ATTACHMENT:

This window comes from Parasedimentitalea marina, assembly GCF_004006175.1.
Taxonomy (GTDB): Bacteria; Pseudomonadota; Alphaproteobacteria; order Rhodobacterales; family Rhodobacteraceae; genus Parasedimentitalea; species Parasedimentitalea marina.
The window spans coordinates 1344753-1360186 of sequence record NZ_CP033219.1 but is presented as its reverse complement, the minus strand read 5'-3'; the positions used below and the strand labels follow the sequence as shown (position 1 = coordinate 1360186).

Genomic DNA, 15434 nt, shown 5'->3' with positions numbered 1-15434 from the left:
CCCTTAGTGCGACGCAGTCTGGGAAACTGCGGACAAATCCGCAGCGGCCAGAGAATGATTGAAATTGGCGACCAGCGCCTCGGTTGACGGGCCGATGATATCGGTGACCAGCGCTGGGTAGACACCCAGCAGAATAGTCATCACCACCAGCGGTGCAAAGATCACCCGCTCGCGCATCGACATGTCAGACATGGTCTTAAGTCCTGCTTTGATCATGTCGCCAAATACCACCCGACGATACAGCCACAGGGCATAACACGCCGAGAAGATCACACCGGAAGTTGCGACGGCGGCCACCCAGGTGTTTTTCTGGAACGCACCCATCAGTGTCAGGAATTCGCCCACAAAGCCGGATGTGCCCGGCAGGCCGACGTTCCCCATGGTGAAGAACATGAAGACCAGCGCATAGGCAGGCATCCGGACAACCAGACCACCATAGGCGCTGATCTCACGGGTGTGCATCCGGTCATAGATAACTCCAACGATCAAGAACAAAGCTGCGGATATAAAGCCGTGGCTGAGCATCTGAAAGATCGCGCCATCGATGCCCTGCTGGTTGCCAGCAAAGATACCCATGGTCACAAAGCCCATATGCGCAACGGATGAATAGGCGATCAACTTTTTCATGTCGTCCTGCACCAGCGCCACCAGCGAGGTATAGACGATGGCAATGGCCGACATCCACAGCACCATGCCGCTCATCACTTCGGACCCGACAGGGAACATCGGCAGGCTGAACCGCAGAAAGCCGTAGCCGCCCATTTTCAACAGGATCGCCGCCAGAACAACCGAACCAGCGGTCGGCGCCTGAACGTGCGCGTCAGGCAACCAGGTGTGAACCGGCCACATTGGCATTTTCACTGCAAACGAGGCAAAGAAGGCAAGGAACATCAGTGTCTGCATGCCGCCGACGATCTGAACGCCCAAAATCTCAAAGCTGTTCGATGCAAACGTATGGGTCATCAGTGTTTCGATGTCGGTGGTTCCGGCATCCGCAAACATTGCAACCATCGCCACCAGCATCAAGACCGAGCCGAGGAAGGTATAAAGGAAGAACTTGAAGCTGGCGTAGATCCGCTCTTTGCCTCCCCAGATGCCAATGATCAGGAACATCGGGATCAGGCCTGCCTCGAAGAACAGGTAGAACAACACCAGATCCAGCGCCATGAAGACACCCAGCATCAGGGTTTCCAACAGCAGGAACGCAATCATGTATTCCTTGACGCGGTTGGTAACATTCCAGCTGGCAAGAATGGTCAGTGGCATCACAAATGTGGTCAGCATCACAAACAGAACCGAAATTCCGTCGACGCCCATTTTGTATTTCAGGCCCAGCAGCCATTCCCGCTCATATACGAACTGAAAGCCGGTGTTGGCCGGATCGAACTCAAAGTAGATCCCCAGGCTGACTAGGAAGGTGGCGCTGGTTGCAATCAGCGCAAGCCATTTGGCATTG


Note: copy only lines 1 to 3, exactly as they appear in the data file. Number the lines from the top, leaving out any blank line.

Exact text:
This window comes from Parasedimentitalea marina, assembly GCF_004006175.1.
Taxonomy (GTDB): Bacteria; Pseudomonadota; Alphaproteobacteria; order Rhodobacterales; family Rhodobacteraceae; genus Parasedimentitalea; species Parasedimentitalea marina.
The window spans coordinates 1344753-1360186 of sequence record NZ_CP033219.1 but is presented as its reverse complement, the minus strand read 5'-3'; the positions used below and the strand labels follow the sequence as shown (position 1 = coordinate 1360186).